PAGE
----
Ag Policy Blog

Dems Offer Bill to Ban Chlorpyrifos

Todd Neeley
By  Todd Neeley , DTN Staff Reporter
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A group of Democratic senators on Monday introduced legislation to ban the insecticide chlorpyrifos, nearly four months after the U.S. Environmental Protection Agency announced it would not ban the chemical.

Chlorpyrifos is the main ingredient in Lorsban, Dow AgroSciences' organophosphate insecticide targeting pests such as soybean aphids, spider mites and corn rootworm.

The bill called the "Protect Children, Farmers and Farmworkers from Nerve Agent Pesticides Act," would amend the U.S. Federal Food, Drug and Cosmetic Act that oversees food safety and prohibits all chlorpyrifos use in food.

The bill would direct the EPA to partner with the National Research Council to "assess the neurodevelopmental effects and other low-dose impacts that exposure to organophosphate pesticides has on agricultural workers and children," according to a news release from a number of environmental groups announcing the bill.

In addition the bill would require the agency to educate the public about the history of chlorpyrifos.

Democratic Sens. Tom Udall, N.M., Kirsten Gillibrand, N.Y., Cory Booker, N.J., Richard Blumenthal, Conn., Kamala Harris, Calif., Dick Durbin, Ill., Ben Cardin, Md. and Edward J. Markey, Mass., introduced the bill.

EPA Administrator Scott Pruitt announced in March the agency's denial of a petition from environmental groups to ban the pesticide outright.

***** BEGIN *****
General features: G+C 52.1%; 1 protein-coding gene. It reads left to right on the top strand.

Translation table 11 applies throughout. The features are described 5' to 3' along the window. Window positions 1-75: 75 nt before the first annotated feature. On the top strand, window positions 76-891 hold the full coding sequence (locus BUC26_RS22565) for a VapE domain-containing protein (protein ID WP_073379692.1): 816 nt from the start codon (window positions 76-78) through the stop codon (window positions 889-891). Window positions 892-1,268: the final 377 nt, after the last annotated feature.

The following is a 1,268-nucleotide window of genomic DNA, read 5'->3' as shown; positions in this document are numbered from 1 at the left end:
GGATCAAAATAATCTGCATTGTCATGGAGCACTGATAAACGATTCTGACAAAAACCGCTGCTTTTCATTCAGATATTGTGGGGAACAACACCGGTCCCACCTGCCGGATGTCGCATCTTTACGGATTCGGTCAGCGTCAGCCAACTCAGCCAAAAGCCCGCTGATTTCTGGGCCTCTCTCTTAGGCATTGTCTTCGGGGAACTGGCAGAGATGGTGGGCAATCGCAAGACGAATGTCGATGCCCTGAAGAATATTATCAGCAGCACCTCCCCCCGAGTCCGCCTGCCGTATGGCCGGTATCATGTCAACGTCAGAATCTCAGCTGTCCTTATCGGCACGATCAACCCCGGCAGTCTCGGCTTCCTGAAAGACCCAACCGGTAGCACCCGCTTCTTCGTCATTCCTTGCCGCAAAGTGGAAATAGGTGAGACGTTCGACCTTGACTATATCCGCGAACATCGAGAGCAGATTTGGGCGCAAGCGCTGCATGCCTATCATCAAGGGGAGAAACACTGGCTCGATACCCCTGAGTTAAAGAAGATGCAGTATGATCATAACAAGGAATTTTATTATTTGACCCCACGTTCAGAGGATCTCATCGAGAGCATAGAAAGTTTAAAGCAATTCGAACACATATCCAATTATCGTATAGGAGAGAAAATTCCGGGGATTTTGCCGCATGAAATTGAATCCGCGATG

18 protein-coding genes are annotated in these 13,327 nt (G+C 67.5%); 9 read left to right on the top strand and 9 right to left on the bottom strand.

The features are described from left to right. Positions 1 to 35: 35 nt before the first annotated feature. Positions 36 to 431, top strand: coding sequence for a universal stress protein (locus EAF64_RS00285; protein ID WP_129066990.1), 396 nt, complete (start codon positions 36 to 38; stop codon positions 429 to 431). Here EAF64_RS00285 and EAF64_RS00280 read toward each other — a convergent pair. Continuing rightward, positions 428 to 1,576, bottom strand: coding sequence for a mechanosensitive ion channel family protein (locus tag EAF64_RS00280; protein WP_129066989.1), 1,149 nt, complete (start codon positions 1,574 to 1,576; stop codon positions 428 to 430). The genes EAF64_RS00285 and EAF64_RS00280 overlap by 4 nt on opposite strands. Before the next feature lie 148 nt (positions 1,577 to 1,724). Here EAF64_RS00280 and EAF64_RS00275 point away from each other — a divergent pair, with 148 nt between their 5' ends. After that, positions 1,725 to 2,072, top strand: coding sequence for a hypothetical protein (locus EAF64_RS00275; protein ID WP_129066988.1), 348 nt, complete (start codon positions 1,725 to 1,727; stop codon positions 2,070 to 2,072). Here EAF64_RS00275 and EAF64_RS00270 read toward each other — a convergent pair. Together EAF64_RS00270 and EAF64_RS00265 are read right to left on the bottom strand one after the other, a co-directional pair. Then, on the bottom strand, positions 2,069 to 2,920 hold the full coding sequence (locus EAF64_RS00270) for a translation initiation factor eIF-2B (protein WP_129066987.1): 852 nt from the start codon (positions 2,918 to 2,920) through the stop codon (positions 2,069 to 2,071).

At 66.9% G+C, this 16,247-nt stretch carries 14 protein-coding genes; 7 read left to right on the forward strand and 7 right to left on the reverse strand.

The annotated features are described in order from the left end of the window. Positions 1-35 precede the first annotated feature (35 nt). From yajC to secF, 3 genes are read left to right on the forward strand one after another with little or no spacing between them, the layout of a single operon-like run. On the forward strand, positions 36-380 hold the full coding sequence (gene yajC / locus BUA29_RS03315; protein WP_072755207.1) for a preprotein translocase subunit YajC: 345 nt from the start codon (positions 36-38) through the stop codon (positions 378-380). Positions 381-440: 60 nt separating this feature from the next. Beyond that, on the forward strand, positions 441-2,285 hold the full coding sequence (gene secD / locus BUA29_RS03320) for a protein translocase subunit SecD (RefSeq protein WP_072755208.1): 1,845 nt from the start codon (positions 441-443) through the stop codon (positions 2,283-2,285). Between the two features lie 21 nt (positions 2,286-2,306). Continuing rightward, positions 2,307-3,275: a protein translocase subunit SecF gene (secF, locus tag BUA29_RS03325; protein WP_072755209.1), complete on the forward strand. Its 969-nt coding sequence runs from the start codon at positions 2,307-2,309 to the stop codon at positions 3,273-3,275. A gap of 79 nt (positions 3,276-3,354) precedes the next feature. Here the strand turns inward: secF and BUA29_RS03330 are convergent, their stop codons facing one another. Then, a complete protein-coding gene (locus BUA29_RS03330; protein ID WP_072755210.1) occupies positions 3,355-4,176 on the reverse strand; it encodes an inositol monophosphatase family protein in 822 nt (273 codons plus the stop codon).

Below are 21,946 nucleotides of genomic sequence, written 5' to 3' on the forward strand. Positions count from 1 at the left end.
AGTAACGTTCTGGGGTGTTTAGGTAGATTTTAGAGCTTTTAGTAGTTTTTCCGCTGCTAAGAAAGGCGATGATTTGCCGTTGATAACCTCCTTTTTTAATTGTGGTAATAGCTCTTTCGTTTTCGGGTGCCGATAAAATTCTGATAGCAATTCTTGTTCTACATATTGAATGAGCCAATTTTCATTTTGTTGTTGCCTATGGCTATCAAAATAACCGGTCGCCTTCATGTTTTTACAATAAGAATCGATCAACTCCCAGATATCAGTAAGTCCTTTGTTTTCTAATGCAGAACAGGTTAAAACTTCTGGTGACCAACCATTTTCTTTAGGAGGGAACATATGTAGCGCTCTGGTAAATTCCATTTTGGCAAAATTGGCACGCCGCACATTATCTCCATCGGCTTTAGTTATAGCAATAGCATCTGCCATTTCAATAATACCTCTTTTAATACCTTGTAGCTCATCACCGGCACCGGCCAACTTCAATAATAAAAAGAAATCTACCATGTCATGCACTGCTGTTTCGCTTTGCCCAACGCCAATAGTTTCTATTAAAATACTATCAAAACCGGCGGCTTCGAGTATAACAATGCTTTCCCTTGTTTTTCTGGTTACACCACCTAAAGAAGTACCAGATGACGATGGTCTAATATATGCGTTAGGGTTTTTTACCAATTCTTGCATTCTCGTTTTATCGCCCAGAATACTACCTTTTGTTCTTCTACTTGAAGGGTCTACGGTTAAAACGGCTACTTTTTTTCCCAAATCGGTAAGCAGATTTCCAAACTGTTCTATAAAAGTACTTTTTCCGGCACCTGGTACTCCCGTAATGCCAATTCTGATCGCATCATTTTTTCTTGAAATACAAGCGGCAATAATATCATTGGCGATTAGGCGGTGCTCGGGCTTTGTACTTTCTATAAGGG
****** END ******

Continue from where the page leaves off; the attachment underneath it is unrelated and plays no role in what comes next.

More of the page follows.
EPA said in a news release at the time, "the public record lays out serious scientific concerns and substantive process gaps in the proposal. Reliable data, overwhelming in both quantity and quality, contradicts the reliance on, and misapplication of, studies to establish the end points and conclusions used to rationalize the proposal."

The road to the proposed chlorpyrifos ban began when the Pesticide Action Network North America and Natural Resources Defense Council filed a petition in 2007 to force EPA to take action on chlorpyrifos, based on concerns over drinking water. In June 2015, the U.S. Ninth Circuit Court of Appeals issued a ruling pressuring EPA to make a decision by Oct. 31, 2015, on whether or not it would establish food tolerances for the insecticide. EPA stated it did not have the data needed to do so and instead would pursue a ban.

Last summer, EPA asked the court for a six-month extension to take final action.

In a final order issued Aug. 12, 2016, the court ruled against the request by EPA and ordered the agency to take action by March 31, 2017.

Corn accounts for chlorpyrifos' largest agriculture market as far as total pounds used because, overall, there are more corn acres than soybean acres, according to EPA. However, in recent years, use of chlorpyrifos has expanded in soybeans and has been on the decline in corn.

Environmental groups have wanted a chlorpyrifos ban claiming it is linked to long-term damage to children's developing brains and nervous systems even at low levels of exposure during pregnancy and early childhood.

Todd Neeley can be reached at

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